Sometimes I forget how old I am. Recently, I've made a tiny attempted to revist my former Thursday ICPN (Int'l College Party Night) ways. Thing is, I just can't hang anymore, despite the very fine education I had two decades ago in such endeavors.
But after too much wine and too little sleep last night, I simply could not rise to the occasion today--a 30-mile bike ride loomed. Sadly, too, because it was a gorgeous day and I'd been looking forward to this ride with my husband all week. Coffee helped, but not enough.
I started off a bit sluggish but not too bad; there was hope. And then, wham!, I slammed into the train tracks at the bottom of a 38 mph downhill and there went my tire. Yay, lucky me! I get to practice my tire-changing skills, but at least I had my personal "pit-crew" by my side. Tire successfully change, we resumed our ride.
Initially my legs felt refreshed after the brief tire-changing interlude. But, as I continued to puff up the hill sans any momentum the downhill before it would have provided, all the power seemed to drain from my legs. Eight months of hill-avoidance (and the previous night's wine) was taking its toll. The effort to turn the pedals felt momentous. I imagined remnants of the Malbec and buttery popcorn still trudging through my veins, sapping my energy and slowing everything to a crawl--my reflexes, my endurance, my motivation.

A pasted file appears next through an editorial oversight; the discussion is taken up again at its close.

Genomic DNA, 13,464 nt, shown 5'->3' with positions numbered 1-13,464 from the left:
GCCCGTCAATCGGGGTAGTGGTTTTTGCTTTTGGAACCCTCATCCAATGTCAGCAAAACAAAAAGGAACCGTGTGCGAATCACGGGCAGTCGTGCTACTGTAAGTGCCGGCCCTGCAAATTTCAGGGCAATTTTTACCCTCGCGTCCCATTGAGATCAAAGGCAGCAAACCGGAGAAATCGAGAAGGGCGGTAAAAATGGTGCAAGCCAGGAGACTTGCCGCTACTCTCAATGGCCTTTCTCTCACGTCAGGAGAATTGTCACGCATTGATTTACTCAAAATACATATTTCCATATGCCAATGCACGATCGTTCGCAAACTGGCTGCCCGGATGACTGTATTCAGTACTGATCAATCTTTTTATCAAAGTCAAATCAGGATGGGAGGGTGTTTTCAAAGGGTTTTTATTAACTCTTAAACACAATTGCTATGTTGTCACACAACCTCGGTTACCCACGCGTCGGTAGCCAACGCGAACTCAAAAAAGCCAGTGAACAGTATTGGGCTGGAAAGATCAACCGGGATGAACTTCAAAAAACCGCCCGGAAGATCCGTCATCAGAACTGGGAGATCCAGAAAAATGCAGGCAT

Finally, I reached the top of the hill and turned onto a long stretch of road surrounded by fields and began to gain some speed. "Huh," my dull brain thought. "What a nice, calm day. I almost always have to push through a headwind on this road." Duh. This should have been my sign.
I looked longingly at the turnoff that would take me home, begrudging the fact that we were tacking on 10 miles to today's ride. Frowning, I passed the turnoff and tried to rally myself with the knowledge that there was only one more "uphill" road to go and then it should be smooth sailing. No such luck.
After completing the last "uphill" stretch, I turned and was met with what I thought was a headwind. I began to mutter and complain out loud. I really wanted the ride to be over. Today was one of those very rare days where it just did not feel like fun. "The next road is fast, almost all downhill," I said to myself, trying to motivate for the final push home.
And then, of course, what always seems to be a headwind never really is. I turned onto the "fast" road and was hit head-on with the "real" headwind, steady and unrelenting. My whining accelerated as my speed plummeted. Oh yeah, I thought, my muddy brain finally finding a moment of clarity. This is why that other road felt so unusually easy--you had a tailwind, dummy.
Tired of my complaining and, perhaps, in a bid to be rid of my grumpy self, my bike fought back and delivering another flat tire. Well, semi-flat. Perhaps there was a small, slow leak? I opened another CO2 cartridge and added some air, hoping it would be enough to get me home. It wasn't.
Turning onto the next to last road on the next to last big hill, my back tire felt like it was being dragged through mud. I got off the bike at the top of the hill and the tire was definitely soft but not completely flat. I was almost home--only about two or three more miles to go. I'll just stay out of the saddle, shift my weight onto my arms and try to make it. Down the hill and back up again before--thunk, thunk, thunk, thunk. Completely flat! At this point, I could no longer be considered ladylike. Sailor was more like it.